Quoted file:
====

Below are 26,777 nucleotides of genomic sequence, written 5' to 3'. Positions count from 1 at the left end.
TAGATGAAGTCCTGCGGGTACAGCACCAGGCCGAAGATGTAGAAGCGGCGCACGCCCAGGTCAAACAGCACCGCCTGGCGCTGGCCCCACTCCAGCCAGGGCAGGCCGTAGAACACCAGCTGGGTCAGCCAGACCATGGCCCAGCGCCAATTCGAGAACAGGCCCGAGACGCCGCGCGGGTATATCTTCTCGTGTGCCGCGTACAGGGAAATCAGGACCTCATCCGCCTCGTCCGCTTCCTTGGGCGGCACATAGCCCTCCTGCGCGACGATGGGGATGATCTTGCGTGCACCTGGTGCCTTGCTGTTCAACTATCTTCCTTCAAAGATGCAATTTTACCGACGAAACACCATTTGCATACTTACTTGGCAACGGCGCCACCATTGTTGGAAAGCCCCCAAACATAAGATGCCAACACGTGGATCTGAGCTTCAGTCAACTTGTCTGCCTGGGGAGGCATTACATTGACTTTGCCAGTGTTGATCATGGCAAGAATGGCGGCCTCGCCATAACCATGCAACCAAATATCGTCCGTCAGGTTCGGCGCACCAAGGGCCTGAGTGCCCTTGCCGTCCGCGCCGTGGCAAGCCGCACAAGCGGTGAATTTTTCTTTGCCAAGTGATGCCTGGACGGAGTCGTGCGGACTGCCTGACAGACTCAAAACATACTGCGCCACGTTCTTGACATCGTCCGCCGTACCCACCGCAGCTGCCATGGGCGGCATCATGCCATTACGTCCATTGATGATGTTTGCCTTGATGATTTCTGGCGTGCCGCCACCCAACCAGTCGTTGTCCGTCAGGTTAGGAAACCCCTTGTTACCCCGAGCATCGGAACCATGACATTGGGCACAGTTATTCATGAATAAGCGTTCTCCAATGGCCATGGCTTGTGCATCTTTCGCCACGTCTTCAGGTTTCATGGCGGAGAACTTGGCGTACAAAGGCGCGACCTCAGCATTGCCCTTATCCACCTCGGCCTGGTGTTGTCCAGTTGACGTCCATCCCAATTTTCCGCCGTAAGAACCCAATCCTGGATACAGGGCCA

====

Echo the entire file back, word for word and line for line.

Below are 26,777 nucleotides of genomic sequence, written 5' to 3'. Positions count from 1 at the left end.
TAGATGAAGTCCTGCGGGTACAGCACCAGGCCGAAGATGTAGAAGCGGCGCACGCCCAGGTCAAACAGCACCGCCTGGCGCTGGCCCCACTCCAGCCAGGGCAGGCCGTAGAACACCAGCTGGGTCAGCCAGACCATGGCCCAGCGCCAATTCGAGAACAGGCCCGAGACGCCGCGCGGGTATATCTTCTCGTGTGCCGCGTACAGGGAAATCAGGACCTCATCCGCCTCGTCCGCTTCCTTGGGCGGCACATAGCCCTCCTGCGCGACGATGGGGATGATCTTGCGTGCACCTGGTGCCTTGCTGTTCAACTATCTTCCTTCAAAGATGCAATTTTACCGACGAAACACCATTTGCATACTTACTTGGCAACGGCGCCACCATTGTTGGAAAGCCCCCAAACATAAGATGCCAACACGTGGATCTGAGCTTCAGTCAACTTGTCTGCCTGGGGAGGCATTACATTGACTTTGCCAGTGTTGATCATGGCAAGAATGGCGGCCTCGCCATAACCATGCAACCAAATATCGTCCGTCAGGTTCGGCGCACCAAGGGCCTGAGTGCCCTTGCCGTCCGCGCCGTGGCAAGCCGCACAAGCGGTGAATTTTTCTTTGCCAAGTGATGCCTGGACGGAGTCGTGCGGACTGCCTGACAGACTCAAAACATACTGCGCCACGTTCTTGACATCGTCCGCCGTACCCACCGCAGCTGCCATGGGCGGCATCATGCCATTACGTCCATTGATGATGTTTGCCTTGATGATTTCTGGCGTGCCGCCACCCAACCAGTCGTTGTCCGTCAGGTTAGGAAACCCCTTGTTACCCCGAGCATCGGAACCATGACATTGGGCACAGTTATTCATGAATAAGCGTTCTCCAATGGCCATGGCTTGTGCATCTTTCGCCACGTCTTCAGGTTTCATGGCGGAGAACTTGGCGTACAAAGGCGCGACCTCAGCATTGCCCTTATCCACCTCGGCCTGGTGTTGTCCAGTTGACGTCCATCCCAATTTTCCGCCGTAAGAACCCAATCCTGGATACAGGGCCA